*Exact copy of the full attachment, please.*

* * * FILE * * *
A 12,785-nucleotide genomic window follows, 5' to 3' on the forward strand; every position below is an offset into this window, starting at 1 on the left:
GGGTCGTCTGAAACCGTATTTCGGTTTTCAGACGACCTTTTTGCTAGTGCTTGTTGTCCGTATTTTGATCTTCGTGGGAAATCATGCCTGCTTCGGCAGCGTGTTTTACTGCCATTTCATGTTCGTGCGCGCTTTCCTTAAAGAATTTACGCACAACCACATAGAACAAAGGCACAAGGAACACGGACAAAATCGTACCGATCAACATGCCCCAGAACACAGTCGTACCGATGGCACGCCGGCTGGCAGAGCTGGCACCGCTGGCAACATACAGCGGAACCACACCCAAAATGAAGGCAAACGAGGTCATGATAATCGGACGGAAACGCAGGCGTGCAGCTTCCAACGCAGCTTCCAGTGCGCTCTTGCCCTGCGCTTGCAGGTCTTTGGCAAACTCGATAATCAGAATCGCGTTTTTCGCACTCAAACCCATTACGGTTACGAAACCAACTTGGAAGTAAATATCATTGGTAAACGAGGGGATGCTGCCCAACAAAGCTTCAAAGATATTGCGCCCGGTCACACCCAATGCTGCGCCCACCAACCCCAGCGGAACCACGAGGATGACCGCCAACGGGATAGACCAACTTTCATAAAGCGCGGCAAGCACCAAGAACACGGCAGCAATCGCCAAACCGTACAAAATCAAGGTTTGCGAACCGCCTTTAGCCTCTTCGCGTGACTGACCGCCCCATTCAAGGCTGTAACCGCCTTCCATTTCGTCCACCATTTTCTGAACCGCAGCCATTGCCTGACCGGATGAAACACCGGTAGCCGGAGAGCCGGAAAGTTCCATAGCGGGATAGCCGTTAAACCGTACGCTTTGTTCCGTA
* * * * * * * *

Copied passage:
A 12,785-nucleotide genomic window follows, 5' to 3' on the forward strand; every position below is an offset into this window, starting at 1 on the left:
GGGTCGTCTGAAACCGTATTTCGGTTTTCAGACGACCTTTTTGCTAGTGCTTGTTGTCCGTATTTTGATCTTCGTGGGAAATCATGCCTGCTTCGGCAGCGTGTTTTACTGCCATTTCATGTTCGTGCGCGCTTTCCTTAAAGAATTTACGCACAACCACATAGAACAAAGGCACAAGGAACACGGACAAAATCGTACCGATCAACATGCCCCAGAACACAGTCGTACCGATGGCACGCCGGCTGGCAGAGCTGGCACCGCTGGCAACATACAGCGGAACCACACCCAAAATGAAGGCAAACGAGGTCATGATAATCGGACGGAAACGCAGGCGTGCAGCTTCCAACGCAGCTTCCAGTGCGCTCTTGCCCTGCGCTTGCAGGTCTTTGGCAAACTCGATAATCAGAATCGCGTTTTTCGCACTCAAACCCATTACGGTTACGAAACCAACTTGGAAGTAAATATCATTGGTAAACGAGGGGATGCTGCCCAACAAAGCTTCAAAGATATTGCGCCCGGTCACACCCAATGCTGCGCCCACCAACCCCAGCGGAACCACGAGGATGACCGCCAACGGGATAGACCAACTTTCATAAAGCGCGGCAAGCACCAAGAACACGGCAGCAATCGCCAAACCGTACAAAATCAAGGTTTGCGAACCGCCTTTAGCCTCTTCGCGTGACTGACCGCCCCATTCAAGGCTGTAACCGCCTTCCATTTCGTCCACCATTTTCTGAACCGCAGCCATTGCCTGACCGGATGAAACACCGGTAGCCGGAGAGCCGGAAAGTTCCATAGCGGGATAGCCGTTAAACCGTACGCTTTGTTCCGTA